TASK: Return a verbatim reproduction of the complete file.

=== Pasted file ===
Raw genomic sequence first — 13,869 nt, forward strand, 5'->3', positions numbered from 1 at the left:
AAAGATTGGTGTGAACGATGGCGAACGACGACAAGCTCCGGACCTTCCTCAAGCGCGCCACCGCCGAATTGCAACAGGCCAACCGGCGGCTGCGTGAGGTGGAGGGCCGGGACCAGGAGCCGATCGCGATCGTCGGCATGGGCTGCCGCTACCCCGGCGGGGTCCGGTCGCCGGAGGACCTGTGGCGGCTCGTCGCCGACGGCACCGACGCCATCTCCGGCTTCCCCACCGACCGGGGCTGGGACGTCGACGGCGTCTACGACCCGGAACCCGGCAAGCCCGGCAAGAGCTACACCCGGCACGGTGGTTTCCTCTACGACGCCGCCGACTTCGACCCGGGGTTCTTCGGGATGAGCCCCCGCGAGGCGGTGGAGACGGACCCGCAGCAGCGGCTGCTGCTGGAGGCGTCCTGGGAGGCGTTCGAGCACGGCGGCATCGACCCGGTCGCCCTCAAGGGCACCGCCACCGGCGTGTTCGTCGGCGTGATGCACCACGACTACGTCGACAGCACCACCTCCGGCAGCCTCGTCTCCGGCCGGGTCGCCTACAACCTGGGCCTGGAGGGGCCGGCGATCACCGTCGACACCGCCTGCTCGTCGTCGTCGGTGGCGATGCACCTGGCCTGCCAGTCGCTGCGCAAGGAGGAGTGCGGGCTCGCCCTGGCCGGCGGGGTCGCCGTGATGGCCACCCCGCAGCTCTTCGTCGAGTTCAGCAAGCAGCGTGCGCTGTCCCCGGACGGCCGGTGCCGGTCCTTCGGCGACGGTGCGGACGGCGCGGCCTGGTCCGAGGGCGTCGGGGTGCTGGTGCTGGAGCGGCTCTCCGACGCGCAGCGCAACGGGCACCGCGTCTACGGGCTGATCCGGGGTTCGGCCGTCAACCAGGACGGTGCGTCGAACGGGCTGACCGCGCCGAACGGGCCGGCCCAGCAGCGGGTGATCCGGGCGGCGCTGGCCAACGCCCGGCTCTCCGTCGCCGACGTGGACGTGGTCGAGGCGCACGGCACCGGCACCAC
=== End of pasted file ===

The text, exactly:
Raw genomic sequence first — 13,869 nt, forward strand, 5'->3', positions numbered from 1 at the left:
AAAGATTGGTGTGAACGATGGCGAACGACGACAAGCTCCGGACCTTCCTCAAGCGCGCCACCGCCGAATTGCAACAGGCCAACCGGCGGCTGCGTGAGGTGGAGGGCCGGGACCAGGAGCCGATCGCGATCGTCGGCATGGGCTGCCGCTACCCCGGCGGGGTCCGGTCGCCGGAGGACCTGTGGCGGCTCGTCGCCGACGGCACCGACGCCATCTCCGGCTTCCCCACCGACCGGGGCTGGGACGTCGACGGCGTCTACGACCCGGAACCCGGCAAGCCCGGCAAGAGCTACACCCGGCACGGTGGTTTCCTCTACGACGCCGCCGACTTCGACCCGGGGTTCTTCGGGATGAGCCCCCGCGAGGCGGTGGAGACGGACCCGCAGCAGCGGCTGCTGCTGGAGGCGTCCTGGGAGGCGTTCGAGCACGGCGGCATCGACCCGGTCGCCCTCAAGGGCACCGCCACCGGCGTGTTCGTCGGCGTGATGCACCACGACTACGTCGACAGCACCACCTCCGGCAGCCTCGTCTCCGGCCGGGTCGCCTACAACCTGGGCCTGGAGGGGCCGGCGATCACCGTCGACACCGCCTGCTCGTCGTCGTCGGTGGCGATGCACCTGGCCTGCCAGTCGCTGCGCAAGGAGGAGTGCGGGCTCGCCCTGGCCGGCGGGGTCGCCGTGATGGCCACCCCGCAGCTCTTCGTCGAGTTCAGCAAGCAGCGTGCGCTGTCCCCGGACGGCCGGTGCCGGTCCTTCGGCGACGGTGCGGACGGCGCGGCCTGGTCCGAGGGCGTCGGGGTGCTGGTGCTGGAGCGGCTCTCCGACGCGCAGCGCAACGGGCACCGCGTCTACGGGCTGATCCGGGGTTCGGCCGTCAACCAGGACGGTGCGTCGAACGGGCTGACCGCGCCGAACGGGCCGGCCCAGCAGCGGGTGATCCGGGCGGCGCTGGCCAACGCCCGGCTCTCCGTCGCCGACGTGGACGTGGTCGAGGCGCACGGCACCGGCACCAC